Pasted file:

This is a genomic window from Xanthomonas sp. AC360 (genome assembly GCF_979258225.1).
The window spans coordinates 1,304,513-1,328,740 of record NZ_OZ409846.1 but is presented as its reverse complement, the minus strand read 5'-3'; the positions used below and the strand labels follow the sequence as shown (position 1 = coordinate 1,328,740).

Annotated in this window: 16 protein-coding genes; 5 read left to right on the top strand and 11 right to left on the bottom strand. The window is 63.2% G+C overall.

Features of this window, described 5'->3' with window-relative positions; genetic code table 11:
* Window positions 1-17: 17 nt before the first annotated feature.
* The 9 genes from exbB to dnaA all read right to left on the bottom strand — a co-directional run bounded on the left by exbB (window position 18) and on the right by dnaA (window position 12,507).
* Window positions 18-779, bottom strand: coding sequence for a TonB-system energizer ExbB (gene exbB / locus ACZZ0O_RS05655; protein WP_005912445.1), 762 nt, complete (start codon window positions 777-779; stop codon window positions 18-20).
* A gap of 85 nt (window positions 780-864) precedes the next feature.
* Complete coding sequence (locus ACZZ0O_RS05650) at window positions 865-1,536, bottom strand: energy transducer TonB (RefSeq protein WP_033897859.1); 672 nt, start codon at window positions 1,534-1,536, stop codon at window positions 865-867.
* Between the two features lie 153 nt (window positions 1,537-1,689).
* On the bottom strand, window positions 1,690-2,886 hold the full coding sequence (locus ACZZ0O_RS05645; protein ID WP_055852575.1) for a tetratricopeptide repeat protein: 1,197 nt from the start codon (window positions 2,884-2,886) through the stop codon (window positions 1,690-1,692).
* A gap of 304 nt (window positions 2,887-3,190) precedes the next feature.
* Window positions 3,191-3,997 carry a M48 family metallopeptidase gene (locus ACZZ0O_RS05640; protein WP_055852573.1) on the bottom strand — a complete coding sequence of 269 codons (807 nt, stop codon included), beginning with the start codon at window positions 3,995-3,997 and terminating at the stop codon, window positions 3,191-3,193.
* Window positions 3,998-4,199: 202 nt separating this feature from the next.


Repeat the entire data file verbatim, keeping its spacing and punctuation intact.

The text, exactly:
This is a genomic window from Xanthomonas sp. AC360 (genome assembly GCF_979258225.1).
The window spans coordinates 1,304,513-1,328,740 of record NZ_OZ409846.1 but is presented as its reverse complement, the minus strand read 5'-3'; the positions used below and the strand labels follow the sequence as shown (position 1 = coordinate 1,328,740).

Annotated in this window: 16 protein-coding genes; 5 read left to right on the top strand and 11 right to left on the bottom strand. The window is 63.2% G+C overall.

Features of this window, described 5'->3' with window-relative positions; genetic code table 11:
* Window positions 1-17: 17 nt before the first annotated feature.
* The 9 genes from exbB to dnaA all read right to left on the bottom strand — a co-directional run bounded on the left by exbB (window position 18) and on the right by dnaA (window position 12,507).
* Window positions 18-779, bottom strand: coding sequence for a TonB-system energizer ExbB (gene exbB / locus ACZZ0O_RS05655; protein WP_005912445.1), 762 nt, complete (start codon window positions 777-779; stop codon window positions 18-20).
* A gap of 85 nt (window positions 780-864) precedes the next feature.
* Complete coding sequence (locus ACZZ0O_RS05650) at window positions 865-1,536, bottom strand: energy transducer TonB (RefSeq protein WP_033897859.1); 672 nt, start codon at window positions 1,534-1,536, stop codon at window positions 865-867.
* Between the two features lie 153 nt (window positions 1,537-1,689).
* On the bottom strand, window positions 1,690-2,886 hold the full coding sequence (locus ACZZ0O_RS05645; protein ID WP_055852575.1) for a tetratricopeptide repeat protein: 1,197 nt from the start codon (window positions 2,884-2,886) through the stop codon (window positions 1,690-1,692).
* A gap of 304 nt (window positions 2,887-3,190) precedes the next feature.
* Window positions 3,191-3,997 carry a M48 family metallopeptidase gene (locus ACZZ0O_RS05640; protein WP_055852573.1) on the bottom strand — a complete coding sequence of 269 codons (807 nt, stop codon included), beginning with the start codon at window positions 3,995-3,997 and terminating at the stop codon, window positions 3,191-3,193.
* Window positions 3,998-4,199: 202 nt separating this feature from the next.